Lead: Rodolphe el-Khoury, Chris Chung, Zhengrong Hu
Team: Donnie Garcia-Navarro, Dylan Rzepka, Cristian Arietta
Robotic Lounge belongs to a line of smart furniture developed for indoor semi-public spaces such as hotel lobbies and convention centers. Picture a collection of these ottomans roaming randomly like tumbleweed—in fact tumbleweed was the inspiration for their biomimetic form. They drift about until someone or a group of people stops moving. That’s the trigger for the aimless tumbleweed to switch to a swarm logic and converge on that person to offer a seat and create an instant lounge for people to congregate and interact. Of course people can decline the invitation and summon their own seat/lounge by standing still elsewhere.

The behavior we want to prompt among people in public or semi-public places is something that we mirror and embed into the pattern and kinetic features of the furniture and public infrastructure. The flocking behavior built into the furniture’s MO is that which nudges, that which shepherds us into an instant micro-community.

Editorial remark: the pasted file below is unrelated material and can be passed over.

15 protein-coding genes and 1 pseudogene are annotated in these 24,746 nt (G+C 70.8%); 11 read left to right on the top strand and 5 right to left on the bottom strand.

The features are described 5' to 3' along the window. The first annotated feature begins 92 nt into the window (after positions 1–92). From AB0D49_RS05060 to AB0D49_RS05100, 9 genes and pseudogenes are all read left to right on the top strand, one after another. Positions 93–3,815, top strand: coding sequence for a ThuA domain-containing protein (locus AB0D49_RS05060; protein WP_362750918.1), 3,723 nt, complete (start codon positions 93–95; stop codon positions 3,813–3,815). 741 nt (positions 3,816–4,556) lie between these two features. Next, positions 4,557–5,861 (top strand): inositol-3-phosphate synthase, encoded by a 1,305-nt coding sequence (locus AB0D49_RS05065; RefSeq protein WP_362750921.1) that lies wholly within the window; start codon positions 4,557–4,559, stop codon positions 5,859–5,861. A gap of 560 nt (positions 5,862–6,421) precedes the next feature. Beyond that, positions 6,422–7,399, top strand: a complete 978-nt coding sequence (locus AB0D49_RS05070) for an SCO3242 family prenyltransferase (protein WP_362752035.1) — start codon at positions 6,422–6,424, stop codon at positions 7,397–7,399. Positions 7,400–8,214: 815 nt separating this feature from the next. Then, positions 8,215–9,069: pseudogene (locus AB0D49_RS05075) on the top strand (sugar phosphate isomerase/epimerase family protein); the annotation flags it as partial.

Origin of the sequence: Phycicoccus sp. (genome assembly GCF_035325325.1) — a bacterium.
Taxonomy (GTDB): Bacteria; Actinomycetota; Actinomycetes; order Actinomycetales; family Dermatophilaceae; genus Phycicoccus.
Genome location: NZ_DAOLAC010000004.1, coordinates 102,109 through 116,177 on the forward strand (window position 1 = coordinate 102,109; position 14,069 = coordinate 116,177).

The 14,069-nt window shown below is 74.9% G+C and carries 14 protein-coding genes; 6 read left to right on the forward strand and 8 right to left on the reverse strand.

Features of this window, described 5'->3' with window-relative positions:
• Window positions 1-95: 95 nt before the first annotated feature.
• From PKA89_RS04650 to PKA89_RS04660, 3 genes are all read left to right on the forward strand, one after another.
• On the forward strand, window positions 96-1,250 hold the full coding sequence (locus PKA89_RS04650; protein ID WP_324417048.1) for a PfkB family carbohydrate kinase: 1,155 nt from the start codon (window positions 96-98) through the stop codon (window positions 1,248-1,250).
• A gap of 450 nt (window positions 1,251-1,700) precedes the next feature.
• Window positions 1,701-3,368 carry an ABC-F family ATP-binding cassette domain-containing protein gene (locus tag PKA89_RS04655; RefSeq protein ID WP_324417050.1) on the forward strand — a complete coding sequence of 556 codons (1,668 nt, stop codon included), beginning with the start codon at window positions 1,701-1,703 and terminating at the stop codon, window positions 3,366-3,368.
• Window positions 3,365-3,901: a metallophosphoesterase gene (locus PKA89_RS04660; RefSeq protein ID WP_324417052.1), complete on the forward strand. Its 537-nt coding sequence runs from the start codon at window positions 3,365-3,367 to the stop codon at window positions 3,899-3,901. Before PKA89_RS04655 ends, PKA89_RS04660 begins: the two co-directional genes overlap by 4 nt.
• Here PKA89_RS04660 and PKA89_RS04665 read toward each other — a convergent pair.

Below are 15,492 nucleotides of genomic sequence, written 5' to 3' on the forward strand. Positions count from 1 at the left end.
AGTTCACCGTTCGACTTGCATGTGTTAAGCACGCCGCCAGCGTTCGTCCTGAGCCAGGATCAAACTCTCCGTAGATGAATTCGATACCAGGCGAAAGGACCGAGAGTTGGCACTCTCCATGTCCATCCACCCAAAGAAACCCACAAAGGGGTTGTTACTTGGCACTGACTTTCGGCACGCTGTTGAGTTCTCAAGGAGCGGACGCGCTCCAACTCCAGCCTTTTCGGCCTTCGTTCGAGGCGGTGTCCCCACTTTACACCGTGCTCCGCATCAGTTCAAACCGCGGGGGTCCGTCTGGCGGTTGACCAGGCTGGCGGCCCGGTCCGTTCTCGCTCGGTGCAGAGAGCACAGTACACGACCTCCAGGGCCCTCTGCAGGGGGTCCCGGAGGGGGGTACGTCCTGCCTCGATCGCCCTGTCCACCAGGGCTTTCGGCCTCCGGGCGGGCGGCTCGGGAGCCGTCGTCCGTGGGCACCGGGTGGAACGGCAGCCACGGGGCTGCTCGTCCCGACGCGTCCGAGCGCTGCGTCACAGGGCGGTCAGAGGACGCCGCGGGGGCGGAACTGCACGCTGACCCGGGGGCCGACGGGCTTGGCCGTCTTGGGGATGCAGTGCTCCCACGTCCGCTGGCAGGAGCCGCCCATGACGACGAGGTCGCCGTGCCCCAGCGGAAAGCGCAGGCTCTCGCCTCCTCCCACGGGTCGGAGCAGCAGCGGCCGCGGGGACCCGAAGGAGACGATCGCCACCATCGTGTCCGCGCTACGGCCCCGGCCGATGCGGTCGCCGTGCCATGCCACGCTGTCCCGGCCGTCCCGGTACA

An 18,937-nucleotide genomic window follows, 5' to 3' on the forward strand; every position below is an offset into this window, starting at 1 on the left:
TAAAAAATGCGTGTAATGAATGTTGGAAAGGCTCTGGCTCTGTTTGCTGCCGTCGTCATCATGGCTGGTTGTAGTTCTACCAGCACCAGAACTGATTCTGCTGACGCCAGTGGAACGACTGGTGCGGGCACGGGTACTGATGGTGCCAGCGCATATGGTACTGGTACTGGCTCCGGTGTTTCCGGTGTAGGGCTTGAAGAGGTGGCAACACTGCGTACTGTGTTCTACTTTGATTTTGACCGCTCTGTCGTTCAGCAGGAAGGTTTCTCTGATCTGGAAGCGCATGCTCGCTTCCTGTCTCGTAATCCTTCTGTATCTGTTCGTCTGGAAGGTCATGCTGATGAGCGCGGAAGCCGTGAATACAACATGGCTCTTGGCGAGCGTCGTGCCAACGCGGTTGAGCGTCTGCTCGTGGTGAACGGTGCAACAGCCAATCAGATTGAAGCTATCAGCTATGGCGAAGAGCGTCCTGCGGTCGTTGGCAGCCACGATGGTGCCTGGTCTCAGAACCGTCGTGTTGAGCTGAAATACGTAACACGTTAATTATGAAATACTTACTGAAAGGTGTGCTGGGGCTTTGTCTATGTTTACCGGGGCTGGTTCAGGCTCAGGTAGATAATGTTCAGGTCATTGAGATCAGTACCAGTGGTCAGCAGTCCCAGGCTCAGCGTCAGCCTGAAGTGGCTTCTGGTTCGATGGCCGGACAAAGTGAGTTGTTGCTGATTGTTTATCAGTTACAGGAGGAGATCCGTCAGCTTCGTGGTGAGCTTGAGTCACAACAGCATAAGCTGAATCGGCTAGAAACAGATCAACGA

A number of alternative algorithmic behavioral studies were conducted, investigating both top-down and bottom-up system approaches. Examples of bottom-up system approaches include behaviors that evoke similarities with pet animal behavior; if an individual was to come within proximity to an ottoman, the ottoman would follow the individual until it was either being used or it would leave if the individual was idle after a certain period of time. Alternatively, ottomans could be called upon using sound, in which chairs would react and travel to sound that was above a certain threshold. Top-down approaches, while more efficient, require more infrastructural resources and initial setup. In this case, ottomans would get directions from a central server to move to specific individuals and provide specific seating arrangements where appropriate.

Behavioural Studies:

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